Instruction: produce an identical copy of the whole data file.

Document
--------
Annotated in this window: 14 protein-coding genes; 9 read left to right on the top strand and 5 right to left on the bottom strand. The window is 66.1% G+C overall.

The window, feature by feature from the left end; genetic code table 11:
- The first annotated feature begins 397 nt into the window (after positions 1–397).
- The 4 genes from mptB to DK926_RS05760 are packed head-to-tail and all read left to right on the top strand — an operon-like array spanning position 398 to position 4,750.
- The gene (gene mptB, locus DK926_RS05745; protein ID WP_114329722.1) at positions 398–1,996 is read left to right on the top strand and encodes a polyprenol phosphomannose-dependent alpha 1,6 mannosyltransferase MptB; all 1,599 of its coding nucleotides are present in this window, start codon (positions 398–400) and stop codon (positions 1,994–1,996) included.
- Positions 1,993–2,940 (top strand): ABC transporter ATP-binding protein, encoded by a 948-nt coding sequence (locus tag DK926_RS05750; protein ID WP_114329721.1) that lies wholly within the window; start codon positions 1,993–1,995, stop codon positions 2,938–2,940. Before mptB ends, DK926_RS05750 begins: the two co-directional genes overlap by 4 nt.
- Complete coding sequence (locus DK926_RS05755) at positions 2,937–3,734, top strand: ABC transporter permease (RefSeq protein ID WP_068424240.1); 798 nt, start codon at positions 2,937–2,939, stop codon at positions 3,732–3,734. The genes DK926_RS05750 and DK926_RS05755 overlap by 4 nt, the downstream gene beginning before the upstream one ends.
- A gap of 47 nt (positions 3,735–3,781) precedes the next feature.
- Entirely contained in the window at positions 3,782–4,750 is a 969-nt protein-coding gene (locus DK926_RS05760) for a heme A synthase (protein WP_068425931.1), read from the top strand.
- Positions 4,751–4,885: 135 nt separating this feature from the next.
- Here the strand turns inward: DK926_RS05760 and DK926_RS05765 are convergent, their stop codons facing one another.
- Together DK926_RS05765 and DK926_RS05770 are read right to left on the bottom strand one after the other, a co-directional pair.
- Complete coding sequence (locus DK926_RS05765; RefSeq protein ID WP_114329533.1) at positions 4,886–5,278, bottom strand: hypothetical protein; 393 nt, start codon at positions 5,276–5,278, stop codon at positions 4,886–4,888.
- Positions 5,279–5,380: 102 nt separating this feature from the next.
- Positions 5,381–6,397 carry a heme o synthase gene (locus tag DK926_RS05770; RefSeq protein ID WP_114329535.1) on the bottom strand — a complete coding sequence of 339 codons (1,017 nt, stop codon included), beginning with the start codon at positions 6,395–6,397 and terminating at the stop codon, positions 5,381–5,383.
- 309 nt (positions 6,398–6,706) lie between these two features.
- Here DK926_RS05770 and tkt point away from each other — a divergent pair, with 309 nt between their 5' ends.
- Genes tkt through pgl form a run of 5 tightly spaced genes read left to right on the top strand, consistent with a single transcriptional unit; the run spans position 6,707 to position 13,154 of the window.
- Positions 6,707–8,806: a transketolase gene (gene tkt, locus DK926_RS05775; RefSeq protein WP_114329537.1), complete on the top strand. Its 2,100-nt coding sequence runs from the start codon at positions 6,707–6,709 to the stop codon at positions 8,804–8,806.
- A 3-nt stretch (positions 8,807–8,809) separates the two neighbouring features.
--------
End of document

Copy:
Annotated in this window: 14 protein-coding genes; 9 read left to right on the top strand and 5 right to left on the bottom strand. The window is 66.1% G+C overall.

The window, feature by feature from the left end; genetic code table 11:
- The first annotated feature begins 397 nt into the window (after positions 1–397).
- The 4 genes from mptB to DK926_RS05760 are packed head-to-tail and all read left to right on the top strand — an operon-like array spanning position 398 to position 4,750.
- The gene (gene mptB, locus DK926_RS05745; protein ID WP_114329722.1) at positions 398–1,996 is read left to right on the top strand and encodes a polyprenol phosphomannose-dependent alpha 1,6 mannosyltransferase MptB; all 1,599 of its coding nucleotides are present in this window, start codon (positions 398–400) and stop codon (positions 1,994–1,996) included.
- Positions 1,993–2,940 (top strand): ABC transporter ATP-binding protein, encoded by a 948-nt coding sequence (locus tag DK926_RS05750; protein ID WP_114329721.1) that lies wholly within the window; start codon positions 1,993–1,995, stop codon positions 2,938–2,940. Before mptB ends, DK926_RS05750 begins: the two co-directional genes overlap by 4 nt.
- Complete coding sequence (locus DK926_RS05755) at positions 2,937–3,734, top strand: ABC transporter permease (RefSeq protein ID WP_068424240.1); 798 nt, start codon at positions 2,937–2,939, stop codon at positions 3,732–3,734. The genes DK926_RS05750 and DK926_RS05755 overlap by 4 nt, the downstream gene beginning before the upstream one ends.
- A gap of 47 nt (positions 3,735–3,781) precedes the next feature.
- Entirely contained in the window at positions 3,782–4,750 is a 969-nt protein-coding gene (locus DK926_RS05760) for a heme A synthase (protein WP_068425931.1), read from the top strand.
- Positions 4,751–4,885: 135 nt separating this feature from the next.
- Here the strand turns inward: DK926_RS05760 and DK926_RS05765 are convergent, their stop codons facing one another.
- Together DK926_RS05765 and DK926_RS05770 are read right to left on the bottom strand one after the other, a co-directional pair.
- Complete coding sequence (locus DK926_RS05765; RefSeq protein ID WP_114329533.1) at positions 4,886–5,278, bottom strand: hypothetical protein; 393 nt, start codon at positions 5,276–5,278, stop codon at positions 4,886–4,888.
- Positions 5,279–5,380: 102 nt separating this feature from the next.
- Positions 5,381–6,397 carry a heme o synthase gene (locus tag DK926_RS05770; RefSeq protein ID WP_114329535.1) on the bottom strand — a complete coding sequence of 339 codons (1,017 nt, stop codon included), beginning with the start codon at positions 6,395–6,397 and terminating at the stop codon, positions 5,381–5,383.
- 309 nt (positions 6,398–6,706) lie between these two features.
- Here DK926_RS05770 and tkt point away from each other — a divergent pair, with 309 nt between their 5' ends.
- Genes tkt through pgl form a run of 5 tightly spaced genes read left to right on the top strand, consistent with a single transcriptional unit; the run spans position 6,707 to position 13,154 of the window.
- Positions 6,707–8,806: a transketolase gene (gene tkt, locus DK926_RS05775; RefSeq protein WP_114329537.1), complete on the top strand. Its 2,100-nt coding sequence runs from the start codon at positions 6,707–6,709 to the stop codon at positions 8,804–8,806.
- A 3-nt stretch (positions 8,807–8,809) separates the two neighbouring features.